See also[edit]


  1. ^ "Bishnu Prasad Rabha". onlinesivasagar. Retrieved 19 December 2012. 
  2. ^ "Honour for Bishnu Rava". Assam Times Website. Assam Times. 2007. Retrieved 22 June 2007. 
  3. ^ "Assamese – a search for a national identity". Dainik Janasadharan Website. Dainik Janasadharan (Newspaper). 2007. Retrieved 22 June 2007. 
  4. ^ "Ban Theatre – Background". Ban Theatre Website. Ban Theatre. 2007. Retrieved 22 June 2007.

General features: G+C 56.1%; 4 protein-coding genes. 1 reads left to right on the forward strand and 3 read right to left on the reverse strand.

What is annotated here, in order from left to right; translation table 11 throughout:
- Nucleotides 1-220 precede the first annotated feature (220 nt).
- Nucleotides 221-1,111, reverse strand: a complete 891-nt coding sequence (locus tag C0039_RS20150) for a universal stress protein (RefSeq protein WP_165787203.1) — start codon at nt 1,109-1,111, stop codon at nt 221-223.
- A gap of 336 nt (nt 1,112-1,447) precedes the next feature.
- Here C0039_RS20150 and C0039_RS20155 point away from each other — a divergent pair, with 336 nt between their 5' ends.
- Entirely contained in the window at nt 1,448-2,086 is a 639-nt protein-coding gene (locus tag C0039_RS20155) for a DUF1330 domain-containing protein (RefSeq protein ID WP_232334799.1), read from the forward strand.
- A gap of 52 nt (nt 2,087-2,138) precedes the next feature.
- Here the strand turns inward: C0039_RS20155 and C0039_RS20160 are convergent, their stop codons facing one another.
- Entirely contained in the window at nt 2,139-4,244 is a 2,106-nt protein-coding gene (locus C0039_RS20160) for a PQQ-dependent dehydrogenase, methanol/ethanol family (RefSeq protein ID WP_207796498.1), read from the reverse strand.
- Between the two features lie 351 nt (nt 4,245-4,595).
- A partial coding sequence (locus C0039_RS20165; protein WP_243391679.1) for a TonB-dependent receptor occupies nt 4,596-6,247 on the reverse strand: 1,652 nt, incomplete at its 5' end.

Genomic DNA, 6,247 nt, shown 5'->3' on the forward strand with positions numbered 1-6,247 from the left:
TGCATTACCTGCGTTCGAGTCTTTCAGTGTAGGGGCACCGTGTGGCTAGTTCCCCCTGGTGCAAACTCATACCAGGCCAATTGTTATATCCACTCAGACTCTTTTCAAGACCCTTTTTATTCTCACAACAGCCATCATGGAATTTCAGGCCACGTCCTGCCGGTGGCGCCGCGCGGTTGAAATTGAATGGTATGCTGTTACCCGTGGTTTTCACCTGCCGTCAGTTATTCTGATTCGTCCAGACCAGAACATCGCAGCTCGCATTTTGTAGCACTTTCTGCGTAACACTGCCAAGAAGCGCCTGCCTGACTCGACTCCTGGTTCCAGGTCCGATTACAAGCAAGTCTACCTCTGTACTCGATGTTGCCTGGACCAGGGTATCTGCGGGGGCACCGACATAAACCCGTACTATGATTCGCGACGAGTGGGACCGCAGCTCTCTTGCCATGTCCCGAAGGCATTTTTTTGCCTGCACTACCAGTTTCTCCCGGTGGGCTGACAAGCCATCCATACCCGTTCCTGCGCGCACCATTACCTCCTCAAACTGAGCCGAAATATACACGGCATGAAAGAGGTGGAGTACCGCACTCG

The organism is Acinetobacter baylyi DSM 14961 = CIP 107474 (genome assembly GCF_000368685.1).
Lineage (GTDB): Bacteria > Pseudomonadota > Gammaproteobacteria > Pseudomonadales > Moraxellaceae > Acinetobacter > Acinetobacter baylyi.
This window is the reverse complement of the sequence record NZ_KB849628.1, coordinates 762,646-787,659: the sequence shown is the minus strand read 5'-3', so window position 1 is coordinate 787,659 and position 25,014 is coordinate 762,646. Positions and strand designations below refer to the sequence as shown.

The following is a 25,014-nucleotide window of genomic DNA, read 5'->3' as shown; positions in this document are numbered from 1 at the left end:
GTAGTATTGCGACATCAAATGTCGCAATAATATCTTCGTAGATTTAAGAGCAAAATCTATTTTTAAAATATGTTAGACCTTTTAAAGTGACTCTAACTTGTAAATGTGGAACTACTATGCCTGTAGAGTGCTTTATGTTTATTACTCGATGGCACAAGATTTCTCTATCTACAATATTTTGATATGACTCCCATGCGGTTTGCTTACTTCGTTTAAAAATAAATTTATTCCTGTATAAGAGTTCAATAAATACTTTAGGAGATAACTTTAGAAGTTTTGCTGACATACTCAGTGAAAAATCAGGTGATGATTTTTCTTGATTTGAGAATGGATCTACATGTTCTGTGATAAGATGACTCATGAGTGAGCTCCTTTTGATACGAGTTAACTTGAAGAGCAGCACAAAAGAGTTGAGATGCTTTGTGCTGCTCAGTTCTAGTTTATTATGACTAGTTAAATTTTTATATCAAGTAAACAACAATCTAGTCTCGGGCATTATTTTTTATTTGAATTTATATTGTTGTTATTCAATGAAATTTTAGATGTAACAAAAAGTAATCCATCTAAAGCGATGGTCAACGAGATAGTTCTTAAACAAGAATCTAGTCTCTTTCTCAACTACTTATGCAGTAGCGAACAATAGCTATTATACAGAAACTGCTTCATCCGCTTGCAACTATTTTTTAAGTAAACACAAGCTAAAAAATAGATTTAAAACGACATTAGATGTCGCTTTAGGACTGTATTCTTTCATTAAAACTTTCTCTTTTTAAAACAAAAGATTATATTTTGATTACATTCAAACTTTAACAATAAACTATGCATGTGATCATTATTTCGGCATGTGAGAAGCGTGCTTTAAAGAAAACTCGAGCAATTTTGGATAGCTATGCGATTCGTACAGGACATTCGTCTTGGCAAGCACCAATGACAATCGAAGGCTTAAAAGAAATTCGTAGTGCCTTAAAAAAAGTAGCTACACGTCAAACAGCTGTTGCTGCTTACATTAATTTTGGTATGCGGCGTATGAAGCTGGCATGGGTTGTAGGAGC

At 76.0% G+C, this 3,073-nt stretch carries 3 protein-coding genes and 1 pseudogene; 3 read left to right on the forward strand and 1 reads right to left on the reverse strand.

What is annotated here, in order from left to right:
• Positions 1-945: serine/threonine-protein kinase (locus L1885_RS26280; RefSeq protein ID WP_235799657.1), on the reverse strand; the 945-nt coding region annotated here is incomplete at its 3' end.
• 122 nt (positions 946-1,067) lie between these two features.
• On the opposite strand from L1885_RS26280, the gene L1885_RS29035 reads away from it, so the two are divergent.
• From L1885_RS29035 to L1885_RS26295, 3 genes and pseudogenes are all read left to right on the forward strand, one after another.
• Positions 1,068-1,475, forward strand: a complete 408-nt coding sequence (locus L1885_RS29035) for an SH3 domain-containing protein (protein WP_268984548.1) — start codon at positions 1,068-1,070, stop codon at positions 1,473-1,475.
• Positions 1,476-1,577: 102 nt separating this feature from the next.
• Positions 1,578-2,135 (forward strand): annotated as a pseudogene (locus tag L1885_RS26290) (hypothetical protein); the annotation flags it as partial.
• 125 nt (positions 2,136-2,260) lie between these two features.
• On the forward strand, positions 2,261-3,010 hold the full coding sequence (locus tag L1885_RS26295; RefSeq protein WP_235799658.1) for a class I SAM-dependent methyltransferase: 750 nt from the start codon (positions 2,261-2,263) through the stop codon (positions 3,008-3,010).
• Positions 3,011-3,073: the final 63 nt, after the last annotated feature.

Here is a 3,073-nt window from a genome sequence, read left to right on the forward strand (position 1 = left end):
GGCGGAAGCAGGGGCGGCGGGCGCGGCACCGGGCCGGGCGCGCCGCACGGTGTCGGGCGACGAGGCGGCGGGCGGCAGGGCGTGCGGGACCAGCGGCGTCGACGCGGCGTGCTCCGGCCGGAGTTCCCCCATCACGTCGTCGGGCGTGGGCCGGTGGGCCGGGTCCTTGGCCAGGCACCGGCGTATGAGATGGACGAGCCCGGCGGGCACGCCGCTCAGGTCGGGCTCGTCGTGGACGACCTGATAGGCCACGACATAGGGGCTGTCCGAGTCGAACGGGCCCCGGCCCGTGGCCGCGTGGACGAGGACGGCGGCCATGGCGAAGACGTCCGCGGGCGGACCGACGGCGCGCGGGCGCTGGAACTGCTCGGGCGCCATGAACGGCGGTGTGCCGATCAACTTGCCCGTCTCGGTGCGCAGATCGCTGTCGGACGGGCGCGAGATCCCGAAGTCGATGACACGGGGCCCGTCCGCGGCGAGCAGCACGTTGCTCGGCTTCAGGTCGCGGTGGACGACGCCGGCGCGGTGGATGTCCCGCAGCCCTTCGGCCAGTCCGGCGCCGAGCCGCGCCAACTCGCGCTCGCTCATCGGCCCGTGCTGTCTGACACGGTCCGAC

5. ^ "Bishnu Rabha". IMDB Website. IMDB. 2007. Retrieved 22 June 2007. 
  6. ^ "History of Assamese Cinema". Rupaliparda Website. A Profile by Sanjib Kr Borkakoti. 2007. Retrieved 22 June 2007. 
  7. ^ "Rich tributes paid to Bishnu Rabha". Assam Tribune Website. The Assam Tribune (newspaper). 2007. Retrieved 22 June 2007. 
  8. ^ "Bishnu Rabha Award Recipients". Amtron Website. Badruddin Ajmal. 2007. Retrieved 22 June 2007. 

External links[edit]